On one Saturday afternoon, three boys went hunting for hares in the forest. The eldest said they needed to silently walk through the forest and avoid dry twigs that could scare the hares away.
On two occasions, the younger boys scared the hares away and their eldest friend got so annoyed and told them not to follow him. The two decided to walk in a different direction but they kept, scaring more hares away.
When they got back home, the elder boy had two hares but the other two arrived empty handed. Feeling so disappointed, they started crying. They had not caught any hares because they moved in a clueless and disorganised manner in their hunt.
The last three weeks have been interesting to watch for any political observer as President Uhuru Kenyatta's Jubilee Party continues to raid what was in the last election, opposition strongholds. Governors, senators, MPs and MCAs have either joined Jubilee or pledged support for President Uhuru’s reelection.
While this may be somehow unprecedented, it is not in any way surprising. We have a government that is keen on ensuring t all Kenyans experience the transformation that is ongoing across the country.
And on the opposite side, we have a team of individuals who Deputy President William Ruto once described as “clueless, rudderless, leaderless, planless, and disorganised”. That is what clearly defines the opposition today.
When Ruto gave this description to the Jubilee Party delegates and aspirants at the launch of the JP smartcard in January, it resonated beyond the ruling party to the heart of the opposition. In particular, it hit home in the swing areas most of which had opposition leadership from governors, MCAs or MPs.
Since January, the swing areas have been falling into Jubilee in droves. Pastoral areas of Wajir, Garissa, Mandela, Isiolo, Marsabit and Samburu have now refused to be part of a political grouping that has no signs of leadership.
The same is being experienced in three of the six counties of the Coast region – Taveta, Kwale and Tana Rive, which have totally refused to be in the opposition. Even those that still have opposition governors, such as Mombasa and Kilifi, have seen some of their elected leaders and deputy governors decamp to the Jubilee Party.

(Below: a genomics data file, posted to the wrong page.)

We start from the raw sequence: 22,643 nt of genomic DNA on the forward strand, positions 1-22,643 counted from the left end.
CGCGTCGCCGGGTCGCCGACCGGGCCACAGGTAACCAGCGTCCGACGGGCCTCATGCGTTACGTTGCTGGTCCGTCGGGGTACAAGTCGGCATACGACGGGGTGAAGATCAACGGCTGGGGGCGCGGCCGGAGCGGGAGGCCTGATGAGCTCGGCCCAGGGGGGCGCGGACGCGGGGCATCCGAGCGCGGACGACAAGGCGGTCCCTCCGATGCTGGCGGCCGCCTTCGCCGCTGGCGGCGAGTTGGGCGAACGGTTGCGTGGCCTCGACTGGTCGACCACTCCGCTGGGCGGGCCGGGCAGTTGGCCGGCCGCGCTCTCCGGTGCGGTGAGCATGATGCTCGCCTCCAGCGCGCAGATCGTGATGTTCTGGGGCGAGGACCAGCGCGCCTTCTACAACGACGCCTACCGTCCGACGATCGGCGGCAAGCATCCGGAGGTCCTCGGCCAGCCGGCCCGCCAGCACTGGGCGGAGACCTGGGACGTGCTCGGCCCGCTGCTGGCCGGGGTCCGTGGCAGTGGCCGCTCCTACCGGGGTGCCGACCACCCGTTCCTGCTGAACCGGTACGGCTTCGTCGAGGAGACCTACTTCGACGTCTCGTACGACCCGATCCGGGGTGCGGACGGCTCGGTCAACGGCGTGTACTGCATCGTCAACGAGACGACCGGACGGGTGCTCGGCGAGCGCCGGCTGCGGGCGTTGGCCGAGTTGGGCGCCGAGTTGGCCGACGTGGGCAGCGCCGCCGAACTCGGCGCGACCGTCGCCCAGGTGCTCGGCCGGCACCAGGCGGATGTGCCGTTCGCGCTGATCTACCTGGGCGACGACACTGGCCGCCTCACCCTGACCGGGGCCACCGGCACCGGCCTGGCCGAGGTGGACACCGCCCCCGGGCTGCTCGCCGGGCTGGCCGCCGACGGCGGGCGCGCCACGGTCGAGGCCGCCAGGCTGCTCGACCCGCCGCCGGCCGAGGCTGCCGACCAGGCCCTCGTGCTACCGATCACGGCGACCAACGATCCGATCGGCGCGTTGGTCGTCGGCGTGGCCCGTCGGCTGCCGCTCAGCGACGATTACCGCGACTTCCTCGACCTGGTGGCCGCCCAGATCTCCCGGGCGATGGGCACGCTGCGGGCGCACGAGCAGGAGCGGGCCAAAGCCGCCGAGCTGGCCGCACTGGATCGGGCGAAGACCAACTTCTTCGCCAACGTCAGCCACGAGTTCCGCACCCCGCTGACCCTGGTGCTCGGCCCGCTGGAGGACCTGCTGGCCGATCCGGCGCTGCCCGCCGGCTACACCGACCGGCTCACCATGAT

In the North, the regional leadership has been able to negotiate direct entry into the Jubilee Party or through newly created affiliate parties that are being used as Special Purpose Vehicles as an alternative route into government.
And they have not been disappointed by the manner in which they have been moving to Jubilee or support the President's reelection. These discussions on defections to Jubilee are being handled at the highest level of the ruling party by President Uhuru and his Deputy President Ruto.
They have in turn left behind a wreck of havoc on the opposition as the mopping of the 13 swing counties by Jubilee spreads like wild fire.
While this is happening, competing interests within the opposition has left the National Super Alliance mutating into an opposition within an opposition. No Kalonzo, No NASA or No Mudavadi, No NASA are the regular chants with Wiper now saying the 2013 MoU with ODM must be honoured.
As things look, it is no longer a matter of if but when the opposition will disintegrate into pieces due to the lack of leadership. It seems that the lessons of the past have been of no use to these veteran politicians.
In 2002, when retired President Mwai Kibaki began gobbling up the opposition into one strong force he created a clear hierarchy of the triumvirate of Kibaki-Wamalwa-Ngilu with him sitting pretty at the head of the table.
Narc became a behemoth driven by Kibaki that got over 65 per cent of the vote only because the leadership was very defined. This is something that NASA lacks and hence the exodus from the party as well as the reaping by Jubilee.
(The writer is a political and communications consultant. Twitter @MachelWaikenda)
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